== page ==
Landquist said that her main priority is creating more affordable housing and that the key is to create more jobs that pay better.

In order to create more of these jobs, Landquist would create tax incentives for companies that pay more than the living wage and offer health care and other benefits.

Landuqist said now is not the time for the county to be asking for more bonds for anything, including the new 911 call center, a $16 million issue that is on the November ballot. While she doesn’t oppose the center, she doesn’t think taxpayers should have to pay more for it. When asked how she would pay for the center, she said that without delving into county budgets it’s difficult to say how to come up with the money.

Landquist also supports county-wide recycling, increased open space, improvements to watershed management and hiring an information officer for the county.

Landquist fits in a Schweitzer-esque mold of a rural famer with populist tendencies. Despite her insistence that she isn’t a political nobody, she knows how to play the outsider, populist card: “I don’t think you should try to be this well-known name out there to be a public servant and that you shouldn’t need to have some haughty-taughty education to serve the people.”

Via Missoula’s Choice 2008, the University of Montana School of Journalism online publication covering both local and statewide candidates.

by Collin Behan

It had been almost 20 years since Larry Anderson had lived in Missoula when he passed through on a road trip to visit in-laws in Butte. He stopped to visit an old college friend, who encouraged him to apply for a job as Missoula’s city administrator. That was in 1986 and the friend was the recently elected mayor of Missoula, Bob Lovegrove.

“I knew absolutely nothing about local government, so I thought I’d give it a try,” Anderson said. He got that job, served as city administrator for four years and has remained close to Missoula and local government ever since.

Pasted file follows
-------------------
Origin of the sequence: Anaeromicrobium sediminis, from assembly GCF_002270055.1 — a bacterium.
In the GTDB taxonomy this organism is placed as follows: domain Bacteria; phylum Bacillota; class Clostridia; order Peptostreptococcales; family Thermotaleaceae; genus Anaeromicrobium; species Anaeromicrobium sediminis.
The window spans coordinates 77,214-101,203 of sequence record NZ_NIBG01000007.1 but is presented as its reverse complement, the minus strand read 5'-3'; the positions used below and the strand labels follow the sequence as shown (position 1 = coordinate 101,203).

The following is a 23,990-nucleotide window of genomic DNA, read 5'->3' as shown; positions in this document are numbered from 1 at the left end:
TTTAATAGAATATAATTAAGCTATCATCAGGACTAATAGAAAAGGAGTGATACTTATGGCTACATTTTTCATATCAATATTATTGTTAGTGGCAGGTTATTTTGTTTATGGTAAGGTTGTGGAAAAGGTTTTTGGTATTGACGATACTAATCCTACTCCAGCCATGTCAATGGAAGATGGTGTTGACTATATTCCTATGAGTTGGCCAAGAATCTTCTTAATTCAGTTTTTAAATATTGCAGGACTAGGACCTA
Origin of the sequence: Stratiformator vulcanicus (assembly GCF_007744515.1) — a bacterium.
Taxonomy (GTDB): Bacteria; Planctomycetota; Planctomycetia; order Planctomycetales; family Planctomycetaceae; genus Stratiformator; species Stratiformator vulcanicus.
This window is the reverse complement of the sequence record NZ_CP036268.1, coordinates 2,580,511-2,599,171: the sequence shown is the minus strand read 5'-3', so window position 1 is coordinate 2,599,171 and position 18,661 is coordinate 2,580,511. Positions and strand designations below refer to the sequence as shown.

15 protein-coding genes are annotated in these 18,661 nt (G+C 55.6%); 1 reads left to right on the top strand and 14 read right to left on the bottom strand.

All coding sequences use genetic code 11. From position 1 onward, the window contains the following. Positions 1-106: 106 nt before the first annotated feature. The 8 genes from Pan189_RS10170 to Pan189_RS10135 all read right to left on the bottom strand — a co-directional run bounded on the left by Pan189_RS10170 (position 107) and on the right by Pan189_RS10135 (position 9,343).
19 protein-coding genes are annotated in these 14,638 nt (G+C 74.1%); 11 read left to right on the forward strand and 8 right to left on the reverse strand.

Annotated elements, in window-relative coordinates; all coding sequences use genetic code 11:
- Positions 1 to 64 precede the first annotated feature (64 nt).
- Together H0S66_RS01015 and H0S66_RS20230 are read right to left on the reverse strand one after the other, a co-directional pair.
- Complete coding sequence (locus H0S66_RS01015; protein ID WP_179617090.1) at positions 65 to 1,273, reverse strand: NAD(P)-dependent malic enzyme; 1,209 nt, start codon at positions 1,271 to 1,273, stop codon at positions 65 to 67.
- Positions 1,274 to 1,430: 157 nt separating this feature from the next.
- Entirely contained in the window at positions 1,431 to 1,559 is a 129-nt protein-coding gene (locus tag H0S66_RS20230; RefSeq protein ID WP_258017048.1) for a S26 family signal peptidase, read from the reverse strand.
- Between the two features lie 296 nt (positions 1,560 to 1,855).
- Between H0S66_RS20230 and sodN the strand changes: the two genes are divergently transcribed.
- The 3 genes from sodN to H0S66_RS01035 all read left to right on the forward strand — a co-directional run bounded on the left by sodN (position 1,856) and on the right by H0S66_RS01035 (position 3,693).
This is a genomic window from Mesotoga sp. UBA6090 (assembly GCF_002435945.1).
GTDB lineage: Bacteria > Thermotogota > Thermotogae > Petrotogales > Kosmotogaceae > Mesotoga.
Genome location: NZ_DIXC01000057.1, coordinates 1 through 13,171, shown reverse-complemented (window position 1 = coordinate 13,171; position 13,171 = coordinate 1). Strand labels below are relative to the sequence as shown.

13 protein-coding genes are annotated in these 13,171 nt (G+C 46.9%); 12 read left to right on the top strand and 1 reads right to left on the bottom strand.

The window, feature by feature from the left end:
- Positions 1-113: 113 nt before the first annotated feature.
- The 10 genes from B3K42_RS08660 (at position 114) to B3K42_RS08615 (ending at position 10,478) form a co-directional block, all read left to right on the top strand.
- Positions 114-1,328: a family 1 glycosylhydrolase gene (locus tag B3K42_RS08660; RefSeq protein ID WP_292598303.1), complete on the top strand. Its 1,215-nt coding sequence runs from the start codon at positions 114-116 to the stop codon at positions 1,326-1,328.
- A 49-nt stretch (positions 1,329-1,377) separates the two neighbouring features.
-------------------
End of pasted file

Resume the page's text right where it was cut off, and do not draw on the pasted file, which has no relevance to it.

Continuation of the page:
Anderson is now running for reelection after being appointed a Missoula County Commissioner in 2007. He was born in Omaha, Neb., and came to the University of Montana in 1963. After graduating with a degree in forestry and range management, Anderson entered the Army and served as an executive officer of an artillery unit in Vietnam. He received a master’s degree in business administration from Oregon State University in 1975.

In 1991, Anderson and his wife Linda, his college sweetheart, opened the Eastgate Rental and Party Center. They sold the company 11 years later and Anderson went to work as a Field Representative for former Sen. Conrad Burns and, later, Rep. Denny Rehberg.

County Commissioner Barbara Evens retired in 2007 after nearly 30 years as a county commissioner and Anderson was named to replace her for the final year of her term. Anderson said he has tried to maintain Evans’ policy of allowing people to drop in to visit with commissioners.

“Her motto, and I think it’s one that I carry on, was ‘Serve all the people,’” Anderson said.

Evans was well respected by the people of Missoula and replacing her was difficult, Anderson said. At the same time, Anderson thinks he brought a fresh perspective to the commissioner’s office as a former business owner and fiscal conservative. He was familiar with the people and workings of local government from his time as city administrator and having serving one term as a Missoula city councilman for Ward 4 in 1995.

As the only Republican on the board of commissioners, Anderson said he brings a crucial balance of perspectives to the county. His experience in city, county and federal government and business can help push Missoula through the current rough economic times, Anderson said.

If elected, he would like to continue working with outlying towns like Seeley Lake, Frenchtown and Bonner on their community plans.

“I think the majority of people (in those towns) want to see those communities maintain a personality and the uniqueness that they have,” Anderson said. Commissioners respond to a diverse range of needs, goals and opinions. The county’s constituents range from people living on country roads around Seeley Lake to students living in apartments in downtown Missoula to seniors in rapidly growing towns like Lolo or Frenchtown.

Land use planning and transportation are of key importance to the future of the county and his own plans for the commissioner’s office, Anderson said. Over a billion dollars in funding requests have been made for transportation projects in the next 20 years. Less than $480 million in federal and county funding is projected during that time, he said.

“So, as an elected official I’m going to have to try to find ways to compromise and get people to set aside their personal feelings and look at the larger picture,” he said.